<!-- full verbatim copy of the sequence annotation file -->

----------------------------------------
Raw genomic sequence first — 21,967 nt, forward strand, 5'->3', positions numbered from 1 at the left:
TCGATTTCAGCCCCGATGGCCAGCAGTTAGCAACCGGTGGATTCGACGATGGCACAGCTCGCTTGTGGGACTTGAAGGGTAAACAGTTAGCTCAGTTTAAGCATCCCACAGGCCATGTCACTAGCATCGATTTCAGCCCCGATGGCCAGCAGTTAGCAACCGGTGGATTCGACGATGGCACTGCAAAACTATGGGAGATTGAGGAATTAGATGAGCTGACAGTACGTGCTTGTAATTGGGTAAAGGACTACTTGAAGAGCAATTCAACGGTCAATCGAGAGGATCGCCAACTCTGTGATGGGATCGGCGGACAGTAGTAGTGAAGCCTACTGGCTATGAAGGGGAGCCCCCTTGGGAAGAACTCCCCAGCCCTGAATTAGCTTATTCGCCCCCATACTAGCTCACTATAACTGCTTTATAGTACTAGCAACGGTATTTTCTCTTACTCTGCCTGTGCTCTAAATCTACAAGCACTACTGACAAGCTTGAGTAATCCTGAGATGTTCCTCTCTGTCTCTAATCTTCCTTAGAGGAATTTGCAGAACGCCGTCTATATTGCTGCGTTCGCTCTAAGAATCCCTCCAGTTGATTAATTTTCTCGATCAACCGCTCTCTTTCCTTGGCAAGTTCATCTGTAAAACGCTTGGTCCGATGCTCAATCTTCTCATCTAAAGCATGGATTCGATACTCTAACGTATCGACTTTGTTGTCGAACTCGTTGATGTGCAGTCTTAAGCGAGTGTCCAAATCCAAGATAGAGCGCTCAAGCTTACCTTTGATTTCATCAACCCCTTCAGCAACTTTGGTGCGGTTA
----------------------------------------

Raw genomic sequence first — 21,967 nt, forward strand, 5'->3', positions numbered from 1 at the left:
TCGATTTCAGCCCCGATGGCCAGCAGTTAGCAACCGGTGGATTCGACGATGGCACAGCTCGCTTGTGGGACTTGAAGGGTAAACAGTTAGCTCAGTTTAAGCATCCCACAGGCCATGTCACTAGCATCGATTTCAGCCCCGATGGCCAGCAGTTAGCAACCGGTGGATTCGACGATGGCACTGCAAAACTATGGGAGATTGAGGAATTAGATGAGCTGACAGTACGTGCTTGTAATTGGGTAAAGGACTACTTGAAGAGCAATTCAACGGTCAATCGAGAGGATCGCCAACTCTGTGATGGGATCGGCGGACAGTAGTAGTGAAGCCTACTGGCTATGAAGGGGAGCCCCCTTGGGAAGAACTCCCCAGCCCTGAATTAGCTTATTCGCCCCCATACTAGCTCACTATAACTGCTTTATAGTACTAGCAACGGTATTTTCTCTTACTCTGCCTGTGCTCTAAATCTACAAGCACTACTGACAAGCTTGAGTAATCCTGAGATGTTCCTCTCTGTCTCTAATCTTCCTTAGAGGAATTTGCAGAACGCCGTCTATATTGCTGCGTTCGCTCTAAGAATCCCTCCAGTTGATTAATTTTCTCGATCAACCGCTCTCTTTCCTTGGCAAGTTCATCTGTAAAACGCTTGGTCCGATGCTCAATCTTCTCATCTAAAGCATGGATTCGATACTCTAACGTATCGACTTTGTTGTCGAACTCGTTGATGTGCAGTCTTAAGCGAGTGTCCAAATCCAAGATAGAGCGCTCAAGCTTACCTTTGATTTCATCAACCCCTTCAGCAACTTTGGTGCGGTTA